Miami and Florida Reportedly Have No Plans to Renew Football Rivalry

Randy ChambersAnalyst IMay 15, 2013

2 Jan 2001:  Santana Moss #6 of the Miami Hurricanes is brought down by Todd Johnson #26 of the Florida Gators during the Nokia Sugar Bowl at the Superdome in New Orleans, Louisana.  <DIGITAL IMAGE> Mandatory Credit: Matthew Stockman/ALLSPORT
Matthew Stockman/Getty Images

You better enjoy this year's Miami-Florida matchup while you can. There is a good chance it will be the last one you see for quite some time.

According to Andrea Adelson of ESPN, Miami athletic director Blake James said during the ACC meetings that he hasn't spoken with Florida about extending the series, and the future of the in-state rivalry is quite bleak.

This is a game that’s been on the schedule and we’re thrilled to be hosting them in South Florida, James said. With that said, I haven’t spoken with Jeremy or the University of Florida about future games and I don’t know how it would fit into their schedule or fit into ours right now. There hasn’t been any conversation and there isn’t anything on the schedule for the future.

The end of this rivalry was clearly coming to an end, but this almost drives the final nail into the coffin.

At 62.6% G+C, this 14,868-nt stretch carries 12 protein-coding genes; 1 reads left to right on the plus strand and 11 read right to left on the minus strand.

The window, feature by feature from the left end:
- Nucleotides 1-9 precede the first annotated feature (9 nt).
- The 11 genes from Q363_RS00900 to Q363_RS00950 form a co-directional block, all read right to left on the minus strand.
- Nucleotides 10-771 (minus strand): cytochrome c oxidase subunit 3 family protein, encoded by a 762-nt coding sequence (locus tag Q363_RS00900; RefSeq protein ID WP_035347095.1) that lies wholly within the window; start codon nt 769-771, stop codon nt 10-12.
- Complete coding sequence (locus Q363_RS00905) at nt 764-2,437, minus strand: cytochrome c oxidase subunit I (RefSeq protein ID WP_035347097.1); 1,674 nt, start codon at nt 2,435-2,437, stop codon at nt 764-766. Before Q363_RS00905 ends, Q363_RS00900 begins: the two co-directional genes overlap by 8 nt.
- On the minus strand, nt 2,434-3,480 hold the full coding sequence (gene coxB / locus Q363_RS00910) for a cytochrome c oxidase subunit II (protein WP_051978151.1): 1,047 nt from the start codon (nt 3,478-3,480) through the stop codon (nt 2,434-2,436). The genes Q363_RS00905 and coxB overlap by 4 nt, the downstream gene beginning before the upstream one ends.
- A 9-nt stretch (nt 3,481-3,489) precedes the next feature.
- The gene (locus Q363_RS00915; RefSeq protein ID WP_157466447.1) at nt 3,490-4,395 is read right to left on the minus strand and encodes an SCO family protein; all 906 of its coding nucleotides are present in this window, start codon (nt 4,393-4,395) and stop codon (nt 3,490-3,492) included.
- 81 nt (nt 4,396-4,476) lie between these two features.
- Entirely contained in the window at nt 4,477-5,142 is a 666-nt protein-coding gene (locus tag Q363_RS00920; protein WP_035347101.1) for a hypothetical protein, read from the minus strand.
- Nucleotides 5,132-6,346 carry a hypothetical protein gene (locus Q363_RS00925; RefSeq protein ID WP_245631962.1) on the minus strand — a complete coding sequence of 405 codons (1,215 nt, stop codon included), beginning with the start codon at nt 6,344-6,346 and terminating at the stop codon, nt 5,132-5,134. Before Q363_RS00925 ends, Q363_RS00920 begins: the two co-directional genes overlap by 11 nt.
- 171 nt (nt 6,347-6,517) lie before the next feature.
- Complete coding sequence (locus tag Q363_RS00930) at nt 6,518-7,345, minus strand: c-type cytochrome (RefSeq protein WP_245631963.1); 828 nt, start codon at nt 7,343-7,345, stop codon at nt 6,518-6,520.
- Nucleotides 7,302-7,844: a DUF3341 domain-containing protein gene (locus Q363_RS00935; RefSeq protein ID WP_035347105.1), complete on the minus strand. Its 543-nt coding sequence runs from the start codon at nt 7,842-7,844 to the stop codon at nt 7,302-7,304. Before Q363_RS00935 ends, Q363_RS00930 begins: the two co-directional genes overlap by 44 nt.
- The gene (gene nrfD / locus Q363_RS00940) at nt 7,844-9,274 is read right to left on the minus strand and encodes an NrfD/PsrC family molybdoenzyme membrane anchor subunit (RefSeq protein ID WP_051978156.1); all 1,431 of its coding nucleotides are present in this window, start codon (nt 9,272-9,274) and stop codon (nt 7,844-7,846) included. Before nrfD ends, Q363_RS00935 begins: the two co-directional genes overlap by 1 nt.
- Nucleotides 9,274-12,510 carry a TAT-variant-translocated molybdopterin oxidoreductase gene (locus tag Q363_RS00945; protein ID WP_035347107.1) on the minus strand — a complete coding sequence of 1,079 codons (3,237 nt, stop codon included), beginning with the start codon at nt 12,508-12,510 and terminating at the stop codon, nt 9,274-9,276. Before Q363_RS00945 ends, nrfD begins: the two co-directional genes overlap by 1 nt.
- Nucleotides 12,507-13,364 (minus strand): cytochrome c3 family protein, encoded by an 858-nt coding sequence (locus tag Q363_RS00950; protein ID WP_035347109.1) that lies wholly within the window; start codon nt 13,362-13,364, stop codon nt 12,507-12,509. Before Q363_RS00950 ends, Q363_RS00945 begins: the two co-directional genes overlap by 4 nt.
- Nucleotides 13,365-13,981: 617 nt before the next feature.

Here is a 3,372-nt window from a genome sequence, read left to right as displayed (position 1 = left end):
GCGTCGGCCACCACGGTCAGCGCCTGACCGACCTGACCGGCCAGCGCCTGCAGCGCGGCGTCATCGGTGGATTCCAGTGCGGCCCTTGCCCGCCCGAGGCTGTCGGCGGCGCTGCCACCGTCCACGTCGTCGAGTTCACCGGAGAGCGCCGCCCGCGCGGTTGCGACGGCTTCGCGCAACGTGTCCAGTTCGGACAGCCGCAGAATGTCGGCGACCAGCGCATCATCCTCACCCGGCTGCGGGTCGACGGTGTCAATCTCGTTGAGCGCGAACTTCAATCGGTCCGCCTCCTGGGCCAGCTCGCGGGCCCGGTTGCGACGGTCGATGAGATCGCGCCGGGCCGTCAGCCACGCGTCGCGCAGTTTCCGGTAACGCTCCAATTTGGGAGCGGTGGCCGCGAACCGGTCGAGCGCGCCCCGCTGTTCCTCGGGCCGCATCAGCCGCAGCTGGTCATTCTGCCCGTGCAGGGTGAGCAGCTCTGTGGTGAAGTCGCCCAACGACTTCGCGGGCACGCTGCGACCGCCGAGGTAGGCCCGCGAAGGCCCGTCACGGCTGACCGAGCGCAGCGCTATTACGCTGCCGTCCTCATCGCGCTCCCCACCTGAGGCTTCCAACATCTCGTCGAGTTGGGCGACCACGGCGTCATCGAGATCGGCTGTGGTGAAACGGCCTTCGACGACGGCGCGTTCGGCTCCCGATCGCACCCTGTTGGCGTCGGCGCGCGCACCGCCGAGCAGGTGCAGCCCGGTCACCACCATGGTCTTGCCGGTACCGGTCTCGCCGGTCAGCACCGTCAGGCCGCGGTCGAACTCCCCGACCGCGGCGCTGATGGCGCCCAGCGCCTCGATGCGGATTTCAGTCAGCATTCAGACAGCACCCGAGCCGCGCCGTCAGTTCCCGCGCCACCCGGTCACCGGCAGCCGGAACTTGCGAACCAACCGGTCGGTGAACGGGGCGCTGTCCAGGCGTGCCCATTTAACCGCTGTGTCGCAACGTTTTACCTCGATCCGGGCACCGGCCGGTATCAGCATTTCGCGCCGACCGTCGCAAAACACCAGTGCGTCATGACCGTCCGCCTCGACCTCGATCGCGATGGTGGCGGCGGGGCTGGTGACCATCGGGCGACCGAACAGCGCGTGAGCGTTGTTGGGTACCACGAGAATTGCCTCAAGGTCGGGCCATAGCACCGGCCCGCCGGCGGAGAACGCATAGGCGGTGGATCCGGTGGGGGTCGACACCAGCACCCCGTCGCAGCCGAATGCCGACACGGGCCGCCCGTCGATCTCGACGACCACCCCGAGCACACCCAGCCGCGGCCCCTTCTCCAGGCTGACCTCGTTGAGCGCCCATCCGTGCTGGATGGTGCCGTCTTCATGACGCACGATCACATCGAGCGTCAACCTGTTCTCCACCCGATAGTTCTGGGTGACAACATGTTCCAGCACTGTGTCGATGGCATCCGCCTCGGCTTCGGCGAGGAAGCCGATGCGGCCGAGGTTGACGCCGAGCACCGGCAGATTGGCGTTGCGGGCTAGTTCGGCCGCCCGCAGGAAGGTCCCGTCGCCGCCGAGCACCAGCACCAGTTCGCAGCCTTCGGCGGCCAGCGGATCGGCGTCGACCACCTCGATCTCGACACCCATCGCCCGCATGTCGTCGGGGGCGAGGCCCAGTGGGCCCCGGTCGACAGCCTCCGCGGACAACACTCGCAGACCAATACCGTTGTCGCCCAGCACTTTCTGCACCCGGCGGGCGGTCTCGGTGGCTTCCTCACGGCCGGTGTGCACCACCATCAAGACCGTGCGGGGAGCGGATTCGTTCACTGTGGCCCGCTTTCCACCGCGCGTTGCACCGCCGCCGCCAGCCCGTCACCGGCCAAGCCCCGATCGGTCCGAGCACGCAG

Two programs that played each other more than 50 times, have only squared off five times since 2001, with two of those matchups taking place as bowl games. This year's meeting completes just the second home-and-home series since 1987, according to the report.

With both programs on the rise once again, this is a game that both schools would likely want to have on the schedule, but the way things are looking doesn't allow it. It is possible that the SEC will soon expand to a nine-game conference schedule, which would remove almost any hope of the Gators scheduling the Hurricanes anytime soon.

Miami also has an upcoming non-conference series scheduled with Nebraska, Michigan State, Rutgers and there is still a game scheduled against Notre Dame in 2016.

As for the Gators, a nine-game conference schedule would leave only three yearly spots open to try and make the Hurricanes part of their plans. You can then remove one of those vacancies with the rivalry against the Florida State Seminoles, which appears to be alive and well, according to the Adelson report.

I doubt that game will ever be affected because I think one of the criteria for getting in the final four is strength of schedule, which is why we’re changing our schedule, Florida State head coach Jimbo Fisher said. Whether they have nine or we have eight only enhances that ability and it makes the results of that game even greater.

Thanks to possible conference schedule changes and a playoff format around the corner, the Miami-Florida rivalry will soon become a distant memory.